A fast fpga based architecture for measuring the distance between

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A fast fpga based architecture for measuring the distance between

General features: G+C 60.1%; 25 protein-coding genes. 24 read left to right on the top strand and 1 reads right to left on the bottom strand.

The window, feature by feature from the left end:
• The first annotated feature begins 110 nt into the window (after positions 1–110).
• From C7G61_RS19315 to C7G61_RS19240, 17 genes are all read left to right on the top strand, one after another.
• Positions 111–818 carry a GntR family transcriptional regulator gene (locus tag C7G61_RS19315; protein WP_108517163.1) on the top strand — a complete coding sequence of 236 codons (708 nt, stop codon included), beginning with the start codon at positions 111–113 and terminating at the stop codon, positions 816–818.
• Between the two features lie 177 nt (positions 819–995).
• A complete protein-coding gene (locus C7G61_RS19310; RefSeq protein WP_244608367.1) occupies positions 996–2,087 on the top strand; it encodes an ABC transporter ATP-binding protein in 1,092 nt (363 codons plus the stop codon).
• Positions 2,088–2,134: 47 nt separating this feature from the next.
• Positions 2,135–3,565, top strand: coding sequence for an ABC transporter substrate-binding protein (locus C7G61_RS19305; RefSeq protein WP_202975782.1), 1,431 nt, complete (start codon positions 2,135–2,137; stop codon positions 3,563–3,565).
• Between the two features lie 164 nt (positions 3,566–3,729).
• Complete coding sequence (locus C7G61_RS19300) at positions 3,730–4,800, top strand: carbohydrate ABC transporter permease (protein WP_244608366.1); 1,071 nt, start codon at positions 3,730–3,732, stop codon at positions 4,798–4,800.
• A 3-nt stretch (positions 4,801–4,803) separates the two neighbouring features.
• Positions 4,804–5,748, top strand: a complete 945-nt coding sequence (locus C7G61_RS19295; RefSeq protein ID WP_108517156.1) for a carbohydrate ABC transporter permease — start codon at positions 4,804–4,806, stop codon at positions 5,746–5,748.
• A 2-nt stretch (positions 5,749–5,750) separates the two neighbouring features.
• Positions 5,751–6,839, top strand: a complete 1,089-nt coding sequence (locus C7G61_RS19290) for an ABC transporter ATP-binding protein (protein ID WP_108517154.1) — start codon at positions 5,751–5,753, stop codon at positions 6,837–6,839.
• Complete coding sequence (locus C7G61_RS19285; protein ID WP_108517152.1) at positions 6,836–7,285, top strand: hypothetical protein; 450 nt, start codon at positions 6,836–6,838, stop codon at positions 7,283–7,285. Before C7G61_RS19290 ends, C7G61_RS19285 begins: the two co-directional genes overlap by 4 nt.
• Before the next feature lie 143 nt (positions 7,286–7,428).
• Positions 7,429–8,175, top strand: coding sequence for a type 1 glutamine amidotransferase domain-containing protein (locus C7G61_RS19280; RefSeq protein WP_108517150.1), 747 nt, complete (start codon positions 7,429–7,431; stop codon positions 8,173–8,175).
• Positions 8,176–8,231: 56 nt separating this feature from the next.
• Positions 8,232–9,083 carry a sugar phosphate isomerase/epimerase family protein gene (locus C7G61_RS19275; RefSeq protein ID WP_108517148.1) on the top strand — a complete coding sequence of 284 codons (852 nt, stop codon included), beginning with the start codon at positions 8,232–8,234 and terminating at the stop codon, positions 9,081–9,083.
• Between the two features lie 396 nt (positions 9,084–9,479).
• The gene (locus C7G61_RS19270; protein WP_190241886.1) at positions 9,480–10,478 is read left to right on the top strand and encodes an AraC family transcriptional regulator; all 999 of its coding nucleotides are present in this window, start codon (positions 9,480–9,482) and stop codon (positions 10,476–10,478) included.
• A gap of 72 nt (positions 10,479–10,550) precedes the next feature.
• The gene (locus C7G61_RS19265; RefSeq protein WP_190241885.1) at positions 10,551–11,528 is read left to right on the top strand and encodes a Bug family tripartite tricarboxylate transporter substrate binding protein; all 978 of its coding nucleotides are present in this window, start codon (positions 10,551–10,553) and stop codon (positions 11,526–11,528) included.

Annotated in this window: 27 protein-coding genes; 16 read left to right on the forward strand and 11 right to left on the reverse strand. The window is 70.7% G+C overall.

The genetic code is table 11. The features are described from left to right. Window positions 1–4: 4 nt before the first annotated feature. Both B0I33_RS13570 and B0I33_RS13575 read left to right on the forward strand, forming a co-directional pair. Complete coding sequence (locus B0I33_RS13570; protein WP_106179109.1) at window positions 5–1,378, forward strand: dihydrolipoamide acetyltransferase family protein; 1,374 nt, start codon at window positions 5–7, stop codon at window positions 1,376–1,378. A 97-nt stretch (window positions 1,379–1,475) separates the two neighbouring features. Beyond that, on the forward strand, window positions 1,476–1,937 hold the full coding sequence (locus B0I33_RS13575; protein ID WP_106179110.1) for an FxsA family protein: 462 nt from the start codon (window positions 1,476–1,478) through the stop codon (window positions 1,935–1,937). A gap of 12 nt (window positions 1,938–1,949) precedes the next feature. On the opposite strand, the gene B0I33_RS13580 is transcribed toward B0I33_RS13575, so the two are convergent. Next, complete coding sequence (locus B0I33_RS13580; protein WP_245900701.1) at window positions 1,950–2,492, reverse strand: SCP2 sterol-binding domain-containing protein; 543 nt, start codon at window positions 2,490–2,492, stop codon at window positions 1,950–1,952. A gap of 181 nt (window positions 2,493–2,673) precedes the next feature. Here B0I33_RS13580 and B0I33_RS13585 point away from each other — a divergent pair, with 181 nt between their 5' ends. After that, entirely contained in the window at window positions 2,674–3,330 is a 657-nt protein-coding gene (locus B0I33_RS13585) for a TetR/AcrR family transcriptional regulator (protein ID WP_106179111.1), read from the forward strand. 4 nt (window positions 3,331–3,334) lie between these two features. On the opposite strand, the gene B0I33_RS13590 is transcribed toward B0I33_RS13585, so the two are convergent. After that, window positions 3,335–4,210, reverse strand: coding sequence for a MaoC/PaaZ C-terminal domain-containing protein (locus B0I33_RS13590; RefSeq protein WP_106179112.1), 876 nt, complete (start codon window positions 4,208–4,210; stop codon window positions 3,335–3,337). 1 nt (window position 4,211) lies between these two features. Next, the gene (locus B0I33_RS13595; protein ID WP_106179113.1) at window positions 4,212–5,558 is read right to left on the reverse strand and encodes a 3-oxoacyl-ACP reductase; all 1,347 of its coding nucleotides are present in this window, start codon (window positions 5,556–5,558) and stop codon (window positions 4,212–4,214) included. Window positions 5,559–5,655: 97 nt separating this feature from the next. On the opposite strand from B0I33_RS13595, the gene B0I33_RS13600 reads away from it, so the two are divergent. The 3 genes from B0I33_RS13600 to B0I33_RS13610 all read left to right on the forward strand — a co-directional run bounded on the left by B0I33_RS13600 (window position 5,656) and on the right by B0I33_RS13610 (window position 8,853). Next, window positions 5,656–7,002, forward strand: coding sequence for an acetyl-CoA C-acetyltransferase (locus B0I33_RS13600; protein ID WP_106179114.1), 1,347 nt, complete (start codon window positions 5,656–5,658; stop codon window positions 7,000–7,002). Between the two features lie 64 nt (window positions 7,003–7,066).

1. 1. International Journal of Electronics and Communication Engineering & Technology (IJECET), ISSN0976 – 6464(Print), ISSN 0976 – 6472(Online) Volume 4, Issue 3, May – June (2013), © IAEME1A FAST FPGA BASED ARCHITECTURE FOR MEASURING THEDISTANCE BETWEEN TWO COLOR IMAGES USING MANHATTANDISTANCE METRICA. Hasnat1, S. Halder1, A. Hoque2, D. Bhattacharjee3, M. Nasipuri 31Dept. of Computer Science and Engineering, Government College of Engineering TextileTechnology, Berhampore, West Bengal, India,2Research Scholar, Kalyani University, West Bengal, India3Dept. of Computer Science and Engineering, Jadavpur University, Kolkata, India,ABSTRACTThis paper presents an efficient FPGA based architecture for measuring the distancebetween two RGB color images using Manhattan distance. There are a lot of research worksin literature to measure the distance between two images of same size like Euclidean method,Manhattan distance, Vector Cosine Angle Distance, Modified Euclidean distance based onhistogram etc. In the present work, Manhattan distance metric is used to measure the distancebetween two images due to its simplicity and wide acceptability and the FPGAimplementation of Manhattan distance method is designed in an efficient way. The resultshows that the architecture is able to operate at 171.585 MHz speed which is faster than anysoftware solution.Keywords: Distance metric, Manhattan distance, FPGA.I. INTRODUCTIONImage processing has become a vibrant area of research over the last few years anddistance measurement between two images is needed in many applications of it [1][2][3].There exist different distance metrics to measure the distance between two images of samesize i.e. Manhattan Distance [4][5], Euclidean Distance[4][5], Vector Cosine AngleDistance(VCAD) [5][6], Modified Euclidean Distance based on histogram index[4][5] etc.Among these distance metrics, Manhattan distance and Euclidean distance gives the metric ofdissimilarity whereas Vector Cosine Angle Distance and Modified Euclidean distance givesINTERNATIONAL JOURNAL OF ELECTRONICS ANDCOMMUNICATION ENGINEERING & TECHNOLOGY (IJECET)ISSN 0976 – 6464(Print)ISSN 0976 – 6472(Online)Volume 4, Issue 3, May – June, 2013, pp. 01-10© IAEME: www.iaeme.com/ijecet.aspJournal Impact Factor (2013): 5.8896 (Calculated by GISI)www.jifactor.comIJECET© I A E M E